Vintage Art Deco Heno de Pravia Small Tins by Perfumeria Gal
This is a vintage mini soap tin from Heno de Pravia soap collection by the Spanish Perfumería Gal.
Charming little tin rounded rectangle boxes with litho print decoration of exotic Art Deco ladies. The pictures on these 5 small tin boxes were drawn by Spanish famous illustrators Federico Ribas, Rafael de Penagos and Salvador Bartolozzi in the early years of the 20th century. Marked on the back for Museo Perfumería Gal, Madrid, Spain.
Both the tins and soaps wrapping are in great condition. There is very minimal signs of wear. There is a sweet message on the back of the tin, "Heno de Pravia Toilet Soap offers you this beautiful printed box to keep your smallest things".
Only 3 of them containing Heno de Pravia small toilet soap each 15g wrapped in designer-branded silk paper. The fragrance of each of these 3 soaps smells absolutely divine and has not been tested on animals.
Tin measures approx. 6 x 5,5 cm
WORLDWIDE SHIPPING INCLUDED
"Shingetsu" by S. Bartolozzi 1916 with soap. A beautiful Art deco print, showing a woman holding a box and 'Heno de Pravia' printed on it.
"La señorita Pilar" by R. Penagos 1916 with soap. A beautiful Art deco print, showing a woman washing her hands and 'Heno de Pravia' printed on it.
"Lady original" by F. Ribas 1916 without soap. A beautiful Art deco print, showing a woman holding a powder puff inscribed Gal. The original drawing is in the museo Gal in Madrid.
"Lady in the mirror" by F. Ribas 1916 without soap. A beautiful Art deco print, showing a woman holding a mirror and 'Perfumería Gal' printed on it.
With the inauguration of the 20th century, a glorious stage of the Spanish poster is begun. The commercial poster managed to join art and industry constituting a link between the artist and the merchant or manufacturer, although more than a patronage relation it was a link based on the collaboration among both for mutual interest. The purpose of the contest summoned by the pioneering Perfumería Gal was the captation of talent. This event supposed a memorable event from the artistic, advertising and commercial point of view.
In 1916, Perfumerías Gal promoted a poster contest from which Federico Ribas would be chosen as the company's first artistic director. His function was to beautify the product through the design of packaging and labels, and the realization of posters and announcements. In this contest, three posters were awarded with 1,000 pesetas each of the poster artists who marked the beginning of a renewal stage of Spanish illustration: Federico Ribas, Rafael de Penagos and Salvador Bartolozzi. The three awarded posters are a sample of the temperament and particular style of each artist, but above all, they demonstrate that they all had an exceptional mastery of technique. A characteristic common to the three winning posters is the prominence given to women who will become the object of preferential attention in the advertising of the Perfumería Gal, in addition to the sophistication and refinement inherent in their drawings.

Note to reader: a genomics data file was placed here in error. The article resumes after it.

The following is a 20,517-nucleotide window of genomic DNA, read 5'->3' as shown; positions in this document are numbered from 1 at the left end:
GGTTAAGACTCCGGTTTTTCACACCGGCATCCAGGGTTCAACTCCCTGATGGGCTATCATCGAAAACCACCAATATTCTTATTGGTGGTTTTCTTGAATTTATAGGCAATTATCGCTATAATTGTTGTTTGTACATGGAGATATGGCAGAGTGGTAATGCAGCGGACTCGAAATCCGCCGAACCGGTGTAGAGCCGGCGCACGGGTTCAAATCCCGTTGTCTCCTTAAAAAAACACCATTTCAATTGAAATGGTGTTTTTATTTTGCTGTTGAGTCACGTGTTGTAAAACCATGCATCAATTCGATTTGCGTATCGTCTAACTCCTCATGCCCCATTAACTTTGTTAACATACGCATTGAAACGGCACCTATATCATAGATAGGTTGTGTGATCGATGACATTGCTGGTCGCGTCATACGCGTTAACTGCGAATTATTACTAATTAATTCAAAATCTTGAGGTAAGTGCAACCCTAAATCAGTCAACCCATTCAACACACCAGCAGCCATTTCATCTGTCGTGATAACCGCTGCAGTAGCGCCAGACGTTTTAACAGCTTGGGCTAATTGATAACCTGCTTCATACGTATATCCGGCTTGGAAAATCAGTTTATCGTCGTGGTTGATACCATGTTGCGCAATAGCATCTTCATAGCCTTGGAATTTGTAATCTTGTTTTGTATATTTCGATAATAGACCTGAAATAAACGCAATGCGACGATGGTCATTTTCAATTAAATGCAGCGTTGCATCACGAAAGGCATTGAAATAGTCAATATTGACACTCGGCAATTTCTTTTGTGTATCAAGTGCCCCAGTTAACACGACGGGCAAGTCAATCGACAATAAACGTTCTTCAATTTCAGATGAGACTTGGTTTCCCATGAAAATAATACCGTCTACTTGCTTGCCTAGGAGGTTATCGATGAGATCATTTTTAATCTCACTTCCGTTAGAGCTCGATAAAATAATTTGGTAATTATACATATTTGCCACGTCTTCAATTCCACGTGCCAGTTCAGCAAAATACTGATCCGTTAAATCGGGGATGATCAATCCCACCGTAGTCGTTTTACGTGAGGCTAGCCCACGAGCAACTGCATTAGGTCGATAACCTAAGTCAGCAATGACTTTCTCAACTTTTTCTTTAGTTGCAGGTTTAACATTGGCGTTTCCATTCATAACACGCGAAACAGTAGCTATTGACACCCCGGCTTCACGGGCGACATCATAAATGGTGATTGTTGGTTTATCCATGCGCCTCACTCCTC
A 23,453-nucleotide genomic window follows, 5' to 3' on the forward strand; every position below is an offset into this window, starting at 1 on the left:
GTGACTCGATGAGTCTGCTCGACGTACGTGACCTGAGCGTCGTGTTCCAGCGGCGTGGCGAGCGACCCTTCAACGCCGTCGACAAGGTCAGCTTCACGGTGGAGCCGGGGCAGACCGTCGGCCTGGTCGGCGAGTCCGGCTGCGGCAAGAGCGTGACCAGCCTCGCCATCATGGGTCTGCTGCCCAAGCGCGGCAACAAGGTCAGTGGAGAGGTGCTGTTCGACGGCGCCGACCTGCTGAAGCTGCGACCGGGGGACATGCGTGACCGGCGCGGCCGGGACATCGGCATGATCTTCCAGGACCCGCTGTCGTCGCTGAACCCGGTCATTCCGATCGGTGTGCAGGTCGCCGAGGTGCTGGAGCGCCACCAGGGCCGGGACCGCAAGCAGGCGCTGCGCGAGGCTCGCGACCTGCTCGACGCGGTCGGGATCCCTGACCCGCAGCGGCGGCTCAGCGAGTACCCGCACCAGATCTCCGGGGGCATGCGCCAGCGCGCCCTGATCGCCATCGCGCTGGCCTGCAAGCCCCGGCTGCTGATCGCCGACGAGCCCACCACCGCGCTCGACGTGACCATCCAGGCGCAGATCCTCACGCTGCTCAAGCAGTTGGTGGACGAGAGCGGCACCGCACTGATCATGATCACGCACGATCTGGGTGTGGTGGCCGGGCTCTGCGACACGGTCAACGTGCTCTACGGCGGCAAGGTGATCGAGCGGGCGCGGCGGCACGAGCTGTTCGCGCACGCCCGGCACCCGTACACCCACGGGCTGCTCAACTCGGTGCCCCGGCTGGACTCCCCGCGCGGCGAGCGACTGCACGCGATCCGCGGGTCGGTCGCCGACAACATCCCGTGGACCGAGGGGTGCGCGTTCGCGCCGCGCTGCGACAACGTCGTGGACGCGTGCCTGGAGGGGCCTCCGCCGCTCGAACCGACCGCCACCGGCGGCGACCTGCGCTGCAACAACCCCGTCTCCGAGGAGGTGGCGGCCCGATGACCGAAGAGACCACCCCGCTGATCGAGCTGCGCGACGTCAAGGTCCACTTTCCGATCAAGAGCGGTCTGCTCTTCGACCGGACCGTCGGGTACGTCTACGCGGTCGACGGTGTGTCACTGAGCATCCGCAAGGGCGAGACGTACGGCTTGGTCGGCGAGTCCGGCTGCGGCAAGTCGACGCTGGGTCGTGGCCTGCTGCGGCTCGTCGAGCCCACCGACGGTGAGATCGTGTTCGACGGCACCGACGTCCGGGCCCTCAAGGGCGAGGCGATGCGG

Bartolozzi's suggestive proposal "Shingetsu" presents a very personal style. The author presents as central theme of his work an oriental woman, fruit of the then prevailing influence of Japanese lacquers.
Rafael de Penagos submitted a proposal to the competition under the slogan "Miss Pilar", a balanced composition in which simplicity prevails. This shot features a kneeling woman who washes in a basin while giving an attentive glance to the potential viewer. This female figure is located in a bourgeois setting made up of a mirror in which she appears reflected, a vase with flowers and the fluffy cushion on which she kneels.
In the Penagos and Bartolozzi proposals, Heno de Pravia soap constitutes a secondary element of reduced visibility, while Ribas grants it a absolute pre-eminence by surrounding it with a border and placing it in the central axis of the composition. The vertical axis of this poster is made up of Madame of Pompadour33 and the Heno de Pravia soap bar, both in yellow that stand out from the rest elements. At the top of the composition, four sweethearts are carriers of some Heno de Pravia's soap bars; they jealously roast because they seem to be stealing the secret of her beauty from the marquise Pompadour. It is worth highlighting the set of looks that the sweeties to Madame Pompadour: they watch her expectant while she, oblivious to everything, maintains her eyes closed with a gesture that, at the same time, expresses delight and nonchalance.
The compositional structure of this plan determines that the visual route is centered on first place in the female figure to flow finally in the decorative border that surrounds the product announced. To highlight and enhance the memory of the brand adds a strip as a colophon in which the name of the soap brand appears, as required in the bases.